Outcome prediction in patients with glioblastoma by using imaging, clinical, and genomic biomarkers: Focus on the nonenhancing component of the tumor

Rajan Jain, Laila M. Poisson, David Gutman, Lisa Scarpace, Scott N. Hwang, Chad A. Holder, Max Wintermark, Arvind Rao, Rivka R. Colen, Justin Kirby, John Freymann, C. Carl Jaffe, Tom Mikkelsen, Adam Flanders

Research output: Contribution to journalArticlepeer-review

167 Scopus citations


Purpose: To correlate patient survival with morphologic imaging features and hemodynamic parameters obtained from the nonenhancing region (NER) of glioblastoma (GBM), along with clinical and genomic markers. Materials and Methods: An institutional review board waiver was obtained for this HIPAA-compliant retrospective study. Forty-five patients with GBM underwent baseline imaging with contrast material-enhanced magnetic resonance (MR) imaging and dynamic susceptibility contrast-enhanced T2*-weighted perfusion MR imaging. Molecular and clinical predictors of survival were obtained. Single and multivariable models of overall survival (OS) and progression-free survival (PFS) were explored with Kaplan-Meier estimates, Cox regression, and random survival forests. Results: Worsening OS (log-rank test, P = .0103) and PFS (log-rank test, P = .0223) were associated with increasing relative cerebral blood volume of NER (rCBVNER), which was higher with deep white matter involvement (t test, P = .0482) and poor NER margin definition (t test, P = .0147). NER crossing the midline was the only morphologic feature of NER associated with poor survival (log-rank test, P = .0125). Preoperative Karnofsky performance score (KPS) and resection extent (n = 30) were clinically significant OS predictors (log-rank test, P = .0176 and P = .0038, respectively). No genomic alterations were associated with survival, except patients with high rCBVNER and wild-type epidermal growth factor receptor (EGFR) mutation had significantly poor survival (log-rank test, P = .0306; area under the receiver operating characteristic curve = 0.62). Combining resection extent with rCBVNER marginally improved prognostic ability (permutation, P = .084). Random forest models of presurgical predictors indicated rCBVNER as the top predictor; also important were KPS, age at diagnosis, and NER crossing the midline. A multivariable model containing rCBVNER, age at diagnosis, and KPS can be used to group patients with more than 1 year of difference in observed median survival (0.49-1.79 years). Conclusion: Patients with high rCBVNER and NER crossing the midline and those with high rCBVNER and wild-type EGFR mutation showed poor survival. In multivariable survival models, however, rCBVNER provided unique prognostic information that went above and beyond the assessment of all NER imaging features, as well as clinical and genomic features.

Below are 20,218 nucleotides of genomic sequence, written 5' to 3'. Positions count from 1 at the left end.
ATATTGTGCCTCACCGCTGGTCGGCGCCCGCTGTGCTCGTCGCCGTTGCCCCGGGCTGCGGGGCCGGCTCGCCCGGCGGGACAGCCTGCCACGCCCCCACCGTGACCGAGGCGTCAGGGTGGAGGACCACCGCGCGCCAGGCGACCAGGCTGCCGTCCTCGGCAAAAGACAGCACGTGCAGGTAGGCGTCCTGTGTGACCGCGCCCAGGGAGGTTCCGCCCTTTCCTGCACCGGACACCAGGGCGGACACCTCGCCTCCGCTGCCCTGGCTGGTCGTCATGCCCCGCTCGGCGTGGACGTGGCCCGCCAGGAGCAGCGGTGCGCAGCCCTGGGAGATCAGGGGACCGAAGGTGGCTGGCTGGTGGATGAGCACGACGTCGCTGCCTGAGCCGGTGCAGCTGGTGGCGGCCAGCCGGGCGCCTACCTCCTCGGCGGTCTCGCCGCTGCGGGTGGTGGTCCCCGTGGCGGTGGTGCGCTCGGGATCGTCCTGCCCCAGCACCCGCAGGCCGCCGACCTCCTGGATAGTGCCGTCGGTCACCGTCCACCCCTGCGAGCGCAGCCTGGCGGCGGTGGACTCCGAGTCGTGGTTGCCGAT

Original languageEnglish (US)
Pages (from-to)484-493
Number of pages10
Issue number2
StatePublished - Aug 2014

All Science Journal Classification (ASJC) codes

  • Radiology Nuclear Medicine and imaging


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